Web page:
Prepare your cauliflower: I steamed a half a head in a covered saucepan that had about ¾ of an inch of water at the bottom. You can also steam it in a microwave-safe dish with a little water in it, covered tightly with Saran/Stretch-Tite, what-have-you. If you have a food processor, chop the cauliflower, then place half in a food processor and whirl it until it breaks down into small pieces.
Either mash or rice your steamed cauliflower or place your processed cauliflower into a dish towel and squeeze out all the excess moisture over the sink.
Once your cauliflower has been appropriately prepped, place it into a large bowl. To this, add the two eggs, cheese, salt and pepper. Mix with a spoon.
Line a small baking sheet with parchment paper. Evenly spread the cauliflower mixture onto the sheet and place in the preheated oven for at least 12 minutes. Keep an eye on it – you’re looking to see it nicely browned all over.
While your “bread” is baking, heat about a tablespoon and a half of olive oil in a medium-sized skillet. Add the onions and a pinch of salt and cook for about 10 minutes, until they have softened and started to turn golden. Add the rest of the vegetables and another pinch of salt and continue to saute. In all, the vegetable saute will probably take about 20 minutes, if you really want everything to be nicely softened and on its way to caramelized.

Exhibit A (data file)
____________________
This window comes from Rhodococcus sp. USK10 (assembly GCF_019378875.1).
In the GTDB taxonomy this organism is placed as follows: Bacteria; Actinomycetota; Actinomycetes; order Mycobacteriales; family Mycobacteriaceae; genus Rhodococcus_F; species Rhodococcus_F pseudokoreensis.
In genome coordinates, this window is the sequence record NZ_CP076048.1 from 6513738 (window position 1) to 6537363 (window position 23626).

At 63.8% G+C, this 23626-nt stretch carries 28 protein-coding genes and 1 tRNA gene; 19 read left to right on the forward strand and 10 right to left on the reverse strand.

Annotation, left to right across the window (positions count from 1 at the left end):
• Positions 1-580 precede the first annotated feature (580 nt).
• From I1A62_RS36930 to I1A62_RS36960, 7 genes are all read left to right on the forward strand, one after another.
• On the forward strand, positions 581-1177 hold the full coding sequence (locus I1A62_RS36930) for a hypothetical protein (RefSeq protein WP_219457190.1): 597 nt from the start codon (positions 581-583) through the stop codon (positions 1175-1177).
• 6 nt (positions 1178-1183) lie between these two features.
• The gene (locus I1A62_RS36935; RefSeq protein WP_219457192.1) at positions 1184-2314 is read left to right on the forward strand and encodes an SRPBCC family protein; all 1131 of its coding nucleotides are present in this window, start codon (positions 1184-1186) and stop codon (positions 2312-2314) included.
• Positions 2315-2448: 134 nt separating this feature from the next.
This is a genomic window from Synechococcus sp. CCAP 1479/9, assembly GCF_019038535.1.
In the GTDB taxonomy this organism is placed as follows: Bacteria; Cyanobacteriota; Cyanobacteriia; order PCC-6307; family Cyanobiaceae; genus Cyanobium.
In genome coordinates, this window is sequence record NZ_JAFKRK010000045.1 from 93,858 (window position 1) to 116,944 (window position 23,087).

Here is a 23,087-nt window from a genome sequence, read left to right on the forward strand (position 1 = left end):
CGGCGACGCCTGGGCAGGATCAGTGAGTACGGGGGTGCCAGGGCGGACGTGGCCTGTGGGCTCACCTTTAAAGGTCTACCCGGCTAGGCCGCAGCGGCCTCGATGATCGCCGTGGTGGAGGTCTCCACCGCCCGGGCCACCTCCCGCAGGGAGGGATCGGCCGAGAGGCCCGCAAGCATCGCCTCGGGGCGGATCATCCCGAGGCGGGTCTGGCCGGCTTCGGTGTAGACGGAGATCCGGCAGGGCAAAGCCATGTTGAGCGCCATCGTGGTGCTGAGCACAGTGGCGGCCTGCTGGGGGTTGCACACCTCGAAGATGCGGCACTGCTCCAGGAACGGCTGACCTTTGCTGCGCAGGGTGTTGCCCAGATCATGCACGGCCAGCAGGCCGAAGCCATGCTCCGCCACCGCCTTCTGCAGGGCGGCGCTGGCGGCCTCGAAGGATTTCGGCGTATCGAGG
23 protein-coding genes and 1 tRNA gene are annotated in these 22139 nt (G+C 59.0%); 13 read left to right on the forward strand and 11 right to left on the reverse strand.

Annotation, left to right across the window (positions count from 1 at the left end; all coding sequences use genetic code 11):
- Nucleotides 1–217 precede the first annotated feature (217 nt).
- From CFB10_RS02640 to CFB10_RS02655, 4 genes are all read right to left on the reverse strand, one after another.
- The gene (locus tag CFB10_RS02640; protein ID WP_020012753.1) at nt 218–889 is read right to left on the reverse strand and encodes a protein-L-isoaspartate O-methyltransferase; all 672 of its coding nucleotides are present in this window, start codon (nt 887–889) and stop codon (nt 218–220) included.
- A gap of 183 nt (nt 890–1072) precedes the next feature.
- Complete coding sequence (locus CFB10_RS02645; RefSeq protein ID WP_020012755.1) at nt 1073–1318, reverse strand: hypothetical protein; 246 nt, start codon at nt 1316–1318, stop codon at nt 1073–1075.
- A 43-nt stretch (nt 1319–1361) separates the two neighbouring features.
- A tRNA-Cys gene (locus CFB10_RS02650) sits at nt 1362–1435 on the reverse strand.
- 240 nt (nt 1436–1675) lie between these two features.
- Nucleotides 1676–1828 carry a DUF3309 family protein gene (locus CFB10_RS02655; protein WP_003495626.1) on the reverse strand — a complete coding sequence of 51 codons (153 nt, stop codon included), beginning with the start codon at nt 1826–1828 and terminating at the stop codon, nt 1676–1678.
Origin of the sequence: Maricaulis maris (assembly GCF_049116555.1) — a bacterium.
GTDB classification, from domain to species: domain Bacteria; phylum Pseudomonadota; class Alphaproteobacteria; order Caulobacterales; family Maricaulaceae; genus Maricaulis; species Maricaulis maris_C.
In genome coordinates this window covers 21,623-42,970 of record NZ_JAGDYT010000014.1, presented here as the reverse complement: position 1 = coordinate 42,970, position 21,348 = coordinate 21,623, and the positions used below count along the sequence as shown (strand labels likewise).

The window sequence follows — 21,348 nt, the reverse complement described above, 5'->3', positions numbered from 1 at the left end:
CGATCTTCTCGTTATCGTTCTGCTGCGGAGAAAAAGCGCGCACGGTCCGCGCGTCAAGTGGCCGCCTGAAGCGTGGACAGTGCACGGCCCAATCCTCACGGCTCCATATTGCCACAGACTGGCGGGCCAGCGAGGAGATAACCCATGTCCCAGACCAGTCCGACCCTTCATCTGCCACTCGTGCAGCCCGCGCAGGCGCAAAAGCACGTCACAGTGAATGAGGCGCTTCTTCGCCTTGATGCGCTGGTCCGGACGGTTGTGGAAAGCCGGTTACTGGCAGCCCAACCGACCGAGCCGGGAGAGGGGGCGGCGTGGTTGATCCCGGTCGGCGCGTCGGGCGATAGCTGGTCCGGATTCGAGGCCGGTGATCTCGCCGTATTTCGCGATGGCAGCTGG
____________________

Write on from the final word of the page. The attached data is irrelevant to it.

Once your vegetables are prepared and your flatbread is the color of butterscotch, spoon and evenly spread the vegetables onto it, then liberally sprinkle with cheese. Slide back into the oven until the cheese has melted.
Slice – I found a pizza wheel to be the best way to portion this meal – plate, and enjoy.
Has anyone else noticed that a head of cauliflower now costs $6? I’m not sure when it happened, and the truth is, that’s what it should cost. It’s winter. Wherever it was grown and picked – most likely by someone being paid a disturbingly low wage – it had to be transported here. Cheap gas or not, fresh produce is getting more expensive.
I mention this because it gets to the whole premise of my blog, which is that eating a vegetable-based diet is more affordable. I’ve been giving a lot of thought to what that exactly means, especially considering that I don’t get to come by this space very often these days. For the past few weeks, I’ve been cooking with what I’ve found to be the most affordable foods I can find at the grocery store: frozen vegetables and canned beans.